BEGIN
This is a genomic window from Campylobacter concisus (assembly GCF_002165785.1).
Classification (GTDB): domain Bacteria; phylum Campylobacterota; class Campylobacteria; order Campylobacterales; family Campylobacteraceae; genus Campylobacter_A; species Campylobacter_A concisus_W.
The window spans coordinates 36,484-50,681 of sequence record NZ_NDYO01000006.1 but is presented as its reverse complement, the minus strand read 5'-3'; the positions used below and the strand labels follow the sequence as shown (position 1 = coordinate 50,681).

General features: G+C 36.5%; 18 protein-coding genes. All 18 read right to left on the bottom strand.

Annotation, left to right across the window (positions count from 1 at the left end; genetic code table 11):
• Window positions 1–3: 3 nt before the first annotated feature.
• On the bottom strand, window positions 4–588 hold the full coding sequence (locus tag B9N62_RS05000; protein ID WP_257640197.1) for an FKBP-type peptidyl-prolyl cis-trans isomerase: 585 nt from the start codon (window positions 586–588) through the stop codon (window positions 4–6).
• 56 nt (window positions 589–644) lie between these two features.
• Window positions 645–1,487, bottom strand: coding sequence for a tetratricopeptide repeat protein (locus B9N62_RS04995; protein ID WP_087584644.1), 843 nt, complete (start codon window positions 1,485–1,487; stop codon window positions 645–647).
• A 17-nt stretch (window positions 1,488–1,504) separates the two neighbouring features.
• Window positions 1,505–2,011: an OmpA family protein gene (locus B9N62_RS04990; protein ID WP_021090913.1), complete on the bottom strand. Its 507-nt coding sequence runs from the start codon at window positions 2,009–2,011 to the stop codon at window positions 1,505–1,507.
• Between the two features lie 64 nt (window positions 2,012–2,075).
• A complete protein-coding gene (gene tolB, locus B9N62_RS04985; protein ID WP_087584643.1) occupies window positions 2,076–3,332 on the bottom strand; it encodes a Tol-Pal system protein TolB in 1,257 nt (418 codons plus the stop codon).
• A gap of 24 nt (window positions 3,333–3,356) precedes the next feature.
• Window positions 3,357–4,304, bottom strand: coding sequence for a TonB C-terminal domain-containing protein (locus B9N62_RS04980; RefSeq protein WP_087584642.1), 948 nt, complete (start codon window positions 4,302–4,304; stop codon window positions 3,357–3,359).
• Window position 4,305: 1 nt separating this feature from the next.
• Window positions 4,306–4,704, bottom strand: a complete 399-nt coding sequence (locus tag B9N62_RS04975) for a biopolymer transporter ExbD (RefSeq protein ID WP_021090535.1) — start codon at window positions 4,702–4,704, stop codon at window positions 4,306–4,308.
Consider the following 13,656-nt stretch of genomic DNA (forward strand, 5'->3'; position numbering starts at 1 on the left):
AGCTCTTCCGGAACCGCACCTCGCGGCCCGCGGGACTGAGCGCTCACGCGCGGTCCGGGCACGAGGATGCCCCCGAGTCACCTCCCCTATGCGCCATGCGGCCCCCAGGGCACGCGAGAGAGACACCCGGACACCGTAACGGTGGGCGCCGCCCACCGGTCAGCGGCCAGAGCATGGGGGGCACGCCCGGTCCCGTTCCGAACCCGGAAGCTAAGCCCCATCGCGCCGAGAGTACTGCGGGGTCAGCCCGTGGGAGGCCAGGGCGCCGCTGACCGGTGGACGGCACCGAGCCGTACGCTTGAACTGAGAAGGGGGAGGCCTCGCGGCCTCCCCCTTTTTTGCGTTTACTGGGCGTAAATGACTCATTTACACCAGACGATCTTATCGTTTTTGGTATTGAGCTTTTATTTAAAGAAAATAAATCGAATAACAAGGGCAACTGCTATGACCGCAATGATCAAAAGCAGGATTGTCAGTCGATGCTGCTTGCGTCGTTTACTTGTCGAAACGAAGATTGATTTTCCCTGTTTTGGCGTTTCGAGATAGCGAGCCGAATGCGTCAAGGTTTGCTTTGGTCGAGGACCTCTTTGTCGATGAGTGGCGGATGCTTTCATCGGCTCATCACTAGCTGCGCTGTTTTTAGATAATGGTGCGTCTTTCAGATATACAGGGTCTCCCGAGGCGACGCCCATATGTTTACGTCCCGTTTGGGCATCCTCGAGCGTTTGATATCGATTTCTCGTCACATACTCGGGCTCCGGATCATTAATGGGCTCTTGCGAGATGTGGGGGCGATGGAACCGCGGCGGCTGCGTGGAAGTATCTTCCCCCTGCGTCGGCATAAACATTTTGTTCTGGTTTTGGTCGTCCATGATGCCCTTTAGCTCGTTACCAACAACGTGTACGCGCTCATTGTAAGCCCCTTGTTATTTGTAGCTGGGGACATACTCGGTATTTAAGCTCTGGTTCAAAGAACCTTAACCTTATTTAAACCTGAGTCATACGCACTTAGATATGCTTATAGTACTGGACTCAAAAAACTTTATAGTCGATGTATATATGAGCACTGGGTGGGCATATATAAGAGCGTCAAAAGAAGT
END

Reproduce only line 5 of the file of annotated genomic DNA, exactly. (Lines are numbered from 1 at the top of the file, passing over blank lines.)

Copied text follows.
Annotation, left to right across the window (positions count from 1 at the left end; genetic code table 11):